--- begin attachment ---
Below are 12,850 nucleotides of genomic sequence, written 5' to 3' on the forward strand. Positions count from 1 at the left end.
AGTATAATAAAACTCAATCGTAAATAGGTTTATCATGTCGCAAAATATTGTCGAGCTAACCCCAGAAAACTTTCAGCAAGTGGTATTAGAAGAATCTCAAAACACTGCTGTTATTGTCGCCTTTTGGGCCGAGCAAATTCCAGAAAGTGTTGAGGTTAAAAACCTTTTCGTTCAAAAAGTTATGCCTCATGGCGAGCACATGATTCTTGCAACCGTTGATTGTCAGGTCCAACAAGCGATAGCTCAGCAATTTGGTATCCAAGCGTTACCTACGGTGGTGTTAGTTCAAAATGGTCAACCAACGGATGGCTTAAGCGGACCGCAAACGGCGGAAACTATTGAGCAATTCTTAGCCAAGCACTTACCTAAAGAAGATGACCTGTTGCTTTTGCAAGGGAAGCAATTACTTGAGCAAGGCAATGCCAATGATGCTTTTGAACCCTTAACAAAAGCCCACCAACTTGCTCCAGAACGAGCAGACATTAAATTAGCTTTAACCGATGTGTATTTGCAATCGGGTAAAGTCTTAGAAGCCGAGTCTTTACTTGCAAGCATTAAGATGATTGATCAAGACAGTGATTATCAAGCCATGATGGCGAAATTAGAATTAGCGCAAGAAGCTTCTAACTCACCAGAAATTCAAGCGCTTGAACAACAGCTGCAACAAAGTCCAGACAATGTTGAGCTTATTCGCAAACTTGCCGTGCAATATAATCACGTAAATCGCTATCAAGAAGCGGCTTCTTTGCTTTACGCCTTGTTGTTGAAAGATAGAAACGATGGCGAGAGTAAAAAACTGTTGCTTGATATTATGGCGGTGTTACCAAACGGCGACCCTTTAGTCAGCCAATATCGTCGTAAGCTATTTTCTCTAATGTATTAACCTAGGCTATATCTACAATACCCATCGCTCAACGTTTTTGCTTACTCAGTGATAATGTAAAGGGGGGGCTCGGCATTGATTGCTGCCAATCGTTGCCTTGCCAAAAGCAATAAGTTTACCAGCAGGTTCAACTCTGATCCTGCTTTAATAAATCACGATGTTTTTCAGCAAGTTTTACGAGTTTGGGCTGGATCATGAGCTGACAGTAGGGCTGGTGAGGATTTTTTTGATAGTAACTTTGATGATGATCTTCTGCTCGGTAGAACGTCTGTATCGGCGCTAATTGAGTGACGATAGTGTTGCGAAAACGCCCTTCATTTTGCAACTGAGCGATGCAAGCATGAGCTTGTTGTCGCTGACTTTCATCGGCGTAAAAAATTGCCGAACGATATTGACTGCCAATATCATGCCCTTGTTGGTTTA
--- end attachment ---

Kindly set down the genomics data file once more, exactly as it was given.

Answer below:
Below are 12,850 nucleotides of genomic sequence, written 5' to 3' on the forward strand. Positions count from 1 at the left end.
AGTATAATAAAACTCAATCGTAAATAGGTTTATCATGTCGCAAAATATTGTCGAGCTAACCCCAGAAAACTTTCAGCAAGTGGTATTAGAAGAATCTCAAAACACTGCTGTTATTGTCGCCTTTTGGGCCGAGCAAATTCCAGAAAGTGTTGAGGTTAAAAACCTTTTCGTTCAAAAAGTTATGCCTCATGGCGAGCACATGATTCTTGCAACCGTTGATTGTCAGGTCCAACAAGCGATAGCTCAGCAATTTGGTATCCAAGCGTTACCTACGGTGGTGTTAGTTCAAAATGGTCAACCAACGGATGGCTTAAGCGGACCGCAAACGGCGGAAACTATTGAGCAATTCTTAGCCAAGCACTTACCTAAAGAAGATGACCTGTTGCTTTTGCAAGGGAAGCAATTACTTGAGCAAGGCAATGCCAATGATGCTTTTGAACCCTTAACAAAAGCCCACCAACTTGCTCCAGAACGAGCAGACATTAAATTAGCTTTAACCGATGTGTATTTGCAATCGGGTAAAGTCTTAGAAGCCGAGTCTTTACTTGCAAGCATTAAGATGATTGATCAAGACAGTGATTATCAAGCCATGATGGCGAAATTAGAATTAGCGCAAGAAGCTTCTAACTCACCAGAAATTCAAGCGCTTGAACAACAGCTGCAACAAAGTCCAGACAATGTTGAGCTTATTCGCAAACTTGCCGTGCAATATAATCACGTAAATCGCTATCAAGAAGCGGCTTCTTTGCTTTACGCCTTGTTGTTGAAAGATAGAAACGATGGCGAGAGTAAAAAACTGTTGCTTGATATTATGGCGGTGTTACCAAACGGCGACCCTTTAGTCAGCCAATATCGTCGTAAGCTATTTTCTCTAATGTATTAACCTAGGCTATATCTACAATACCCATCGCTCAACGTTTTTGCTTACTCAGTGATAATGTAAAGGGGGGGCTCGGCATTGATTGCTGCCAATCGTTGCCTTGCCAAAAGCAATAAGTTTACCAGCAGGTTCAACTCTGATCCTGCTTTAATAAATCACGATGTTTTTCAGCAAGTTTTACGAGTTTGGGCTGGATCATGAGCTGACAGTAGGGCTGGTGAGGATTTTTTTGATAGTAACTTTGATGATGATCTTCTGCTCGGTAGAACGTCTGTATCGGCGCTAATTGAGTGACGATAGTGTTGCGAAAACGCCCTTCATTTTGCAACTGAGCGATGCAAGCATGAGCTTGTTGTCGCTGACTTTCATCGGCGTAAAAAATTGCCGAACGATATTGACTGCCAATATCATGCCCTTGTTGGTTTA